A new exhibition at the Bible Lands Museum in Jerusalem features over a hundred exquisite examples of intricate, finely detailed ancient glass from Mesopotamia, Egypt, Phoenicia, Greece and Rome.

The exhibition, entitled Treasures of Ancient Glass, includes decorative, household and personal objects, and traces the development of glassmaking in the Ancient Near East and the Classical world. Utilizing state of the art fibre optic technology, these tiny but vivid artefacts give the impression of bright stars in the darkened gallery.

The items have never been seen in public before, and all come from the private collection of Batya and Elie Borowski. Of particular interest are the Phoenician items from the 7th century BC. At that time, skilled artisans specialised in making pendants shaped into various forms including human and demon heads, ram’s heads, birds and clusters of grapes. A number of outstanding examples of this type are on display in this exhibition.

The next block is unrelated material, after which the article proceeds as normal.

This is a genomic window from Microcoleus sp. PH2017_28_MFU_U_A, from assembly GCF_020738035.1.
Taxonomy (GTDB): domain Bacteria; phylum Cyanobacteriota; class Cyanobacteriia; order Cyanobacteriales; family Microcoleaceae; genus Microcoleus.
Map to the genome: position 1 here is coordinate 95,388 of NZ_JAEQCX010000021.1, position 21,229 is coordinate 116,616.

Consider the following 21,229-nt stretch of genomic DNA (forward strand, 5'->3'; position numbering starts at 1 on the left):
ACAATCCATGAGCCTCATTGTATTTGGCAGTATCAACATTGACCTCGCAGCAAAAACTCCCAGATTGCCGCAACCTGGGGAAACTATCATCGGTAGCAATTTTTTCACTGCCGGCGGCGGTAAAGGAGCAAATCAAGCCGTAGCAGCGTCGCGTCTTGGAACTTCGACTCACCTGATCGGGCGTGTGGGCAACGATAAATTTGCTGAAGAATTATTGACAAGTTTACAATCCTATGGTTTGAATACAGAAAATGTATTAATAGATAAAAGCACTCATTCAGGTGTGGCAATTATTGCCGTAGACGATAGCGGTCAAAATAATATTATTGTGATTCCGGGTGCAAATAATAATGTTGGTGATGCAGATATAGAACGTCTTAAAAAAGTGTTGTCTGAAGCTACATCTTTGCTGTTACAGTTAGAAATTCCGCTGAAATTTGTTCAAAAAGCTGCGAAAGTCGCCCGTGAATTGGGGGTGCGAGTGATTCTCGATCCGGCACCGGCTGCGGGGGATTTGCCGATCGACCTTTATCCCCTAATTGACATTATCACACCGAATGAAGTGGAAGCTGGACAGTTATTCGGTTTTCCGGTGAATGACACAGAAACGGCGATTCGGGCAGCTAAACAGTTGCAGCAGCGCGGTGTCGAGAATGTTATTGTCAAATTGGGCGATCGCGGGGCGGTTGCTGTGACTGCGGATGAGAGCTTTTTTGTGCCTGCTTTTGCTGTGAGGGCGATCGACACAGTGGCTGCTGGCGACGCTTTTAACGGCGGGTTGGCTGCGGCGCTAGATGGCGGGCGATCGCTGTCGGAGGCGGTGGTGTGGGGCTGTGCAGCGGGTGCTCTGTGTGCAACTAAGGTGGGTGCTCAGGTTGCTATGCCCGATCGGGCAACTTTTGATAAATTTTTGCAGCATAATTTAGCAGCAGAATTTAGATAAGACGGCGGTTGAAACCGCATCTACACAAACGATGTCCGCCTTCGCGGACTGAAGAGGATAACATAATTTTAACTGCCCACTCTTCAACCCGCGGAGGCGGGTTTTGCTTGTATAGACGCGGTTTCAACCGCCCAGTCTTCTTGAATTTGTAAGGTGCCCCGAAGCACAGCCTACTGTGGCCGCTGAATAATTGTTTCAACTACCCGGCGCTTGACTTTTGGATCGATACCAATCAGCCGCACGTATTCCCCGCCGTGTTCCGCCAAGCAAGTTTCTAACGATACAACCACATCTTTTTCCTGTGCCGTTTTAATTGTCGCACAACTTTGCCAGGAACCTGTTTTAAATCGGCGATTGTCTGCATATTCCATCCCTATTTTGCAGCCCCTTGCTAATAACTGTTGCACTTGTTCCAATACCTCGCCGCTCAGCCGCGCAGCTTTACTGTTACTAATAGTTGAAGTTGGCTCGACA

Though the Egyptians did not begin to produce glass until after 1500 BC, they produced complex mosaic patterned vessels.

Only pharaohs, priests and nobles owned glass jewellery and adorned their tables with colourful glass vessels. Among the most elaborate objects on display in the exhibition is an Egyptian colourful plaque decorated with a Wedjat eye from the 1st century BC – 1st century AD. Also of note are the glass-blown items, a technology perfected by the Jews of Jerusalem during the 1st century BC and still employed until recent times.

For more information see the Bible Lands Museum website: www.blmj.org. With thanks to Riki Morginstin

This article is an extract from the full article published in World Archaeology Issue 18. Click here to subscribe

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